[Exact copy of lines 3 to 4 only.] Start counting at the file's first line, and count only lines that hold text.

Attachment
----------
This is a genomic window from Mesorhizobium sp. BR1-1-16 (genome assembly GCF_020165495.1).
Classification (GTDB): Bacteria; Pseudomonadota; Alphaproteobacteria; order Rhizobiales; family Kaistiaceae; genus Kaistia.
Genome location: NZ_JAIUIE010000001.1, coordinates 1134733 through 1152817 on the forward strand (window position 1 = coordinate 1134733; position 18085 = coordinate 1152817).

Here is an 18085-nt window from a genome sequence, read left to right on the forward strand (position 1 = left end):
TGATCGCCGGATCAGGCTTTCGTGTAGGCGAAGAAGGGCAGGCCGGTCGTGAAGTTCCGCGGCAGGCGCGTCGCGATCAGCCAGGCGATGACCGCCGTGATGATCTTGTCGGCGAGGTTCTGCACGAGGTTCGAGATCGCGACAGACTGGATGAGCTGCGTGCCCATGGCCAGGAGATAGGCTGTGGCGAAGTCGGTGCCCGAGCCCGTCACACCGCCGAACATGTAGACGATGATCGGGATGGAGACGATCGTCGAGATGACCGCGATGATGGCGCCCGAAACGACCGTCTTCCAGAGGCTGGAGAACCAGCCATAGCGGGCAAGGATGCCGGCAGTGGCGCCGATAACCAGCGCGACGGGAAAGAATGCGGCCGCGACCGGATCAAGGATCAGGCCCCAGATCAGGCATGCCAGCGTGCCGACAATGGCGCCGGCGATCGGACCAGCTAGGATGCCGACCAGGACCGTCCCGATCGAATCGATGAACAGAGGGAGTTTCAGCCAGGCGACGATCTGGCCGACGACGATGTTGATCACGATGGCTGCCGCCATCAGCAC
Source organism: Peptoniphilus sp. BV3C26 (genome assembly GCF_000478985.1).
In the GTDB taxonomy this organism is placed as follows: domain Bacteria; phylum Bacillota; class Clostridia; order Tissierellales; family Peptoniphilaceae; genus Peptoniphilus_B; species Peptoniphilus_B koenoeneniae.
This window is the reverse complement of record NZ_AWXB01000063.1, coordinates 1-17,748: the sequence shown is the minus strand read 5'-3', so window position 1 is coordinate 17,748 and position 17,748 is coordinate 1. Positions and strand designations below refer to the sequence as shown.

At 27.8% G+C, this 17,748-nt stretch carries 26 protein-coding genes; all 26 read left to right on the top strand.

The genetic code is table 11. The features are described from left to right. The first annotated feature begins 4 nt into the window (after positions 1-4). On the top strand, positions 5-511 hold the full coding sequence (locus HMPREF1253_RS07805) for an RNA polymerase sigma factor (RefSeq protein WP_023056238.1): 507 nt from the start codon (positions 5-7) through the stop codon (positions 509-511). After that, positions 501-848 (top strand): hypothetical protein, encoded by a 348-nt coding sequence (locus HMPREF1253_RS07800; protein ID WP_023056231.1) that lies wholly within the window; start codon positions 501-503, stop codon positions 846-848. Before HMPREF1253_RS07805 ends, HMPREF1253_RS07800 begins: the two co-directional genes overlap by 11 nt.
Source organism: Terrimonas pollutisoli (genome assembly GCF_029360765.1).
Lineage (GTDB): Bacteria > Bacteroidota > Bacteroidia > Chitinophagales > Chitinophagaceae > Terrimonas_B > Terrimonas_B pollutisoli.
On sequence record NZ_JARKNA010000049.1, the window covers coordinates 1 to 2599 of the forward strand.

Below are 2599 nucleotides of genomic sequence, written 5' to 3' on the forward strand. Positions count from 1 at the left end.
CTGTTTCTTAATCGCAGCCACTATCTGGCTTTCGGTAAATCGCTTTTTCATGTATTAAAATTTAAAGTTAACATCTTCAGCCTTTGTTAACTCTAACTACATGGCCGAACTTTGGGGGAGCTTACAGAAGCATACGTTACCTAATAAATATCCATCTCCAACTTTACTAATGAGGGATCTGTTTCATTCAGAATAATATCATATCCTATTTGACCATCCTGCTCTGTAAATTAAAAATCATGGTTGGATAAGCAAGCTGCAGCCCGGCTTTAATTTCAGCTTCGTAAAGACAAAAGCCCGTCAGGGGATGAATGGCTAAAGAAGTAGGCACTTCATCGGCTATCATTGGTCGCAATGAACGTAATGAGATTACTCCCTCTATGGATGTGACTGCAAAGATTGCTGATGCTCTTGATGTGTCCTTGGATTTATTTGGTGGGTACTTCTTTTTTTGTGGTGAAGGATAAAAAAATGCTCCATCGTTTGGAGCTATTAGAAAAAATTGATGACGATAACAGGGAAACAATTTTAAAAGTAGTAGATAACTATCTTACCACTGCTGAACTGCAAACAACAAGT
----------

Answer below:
Genome location: NZ_JAIUIE010000001.1, coordinates 1134733 through 1152817 on the forward strand (window position 1 = coordinate 1134733; position 18085 = coordinate 1152817).

Here is an 18085-nt window from a genome sequence, read left to right on the forward strand (position 1 = left end):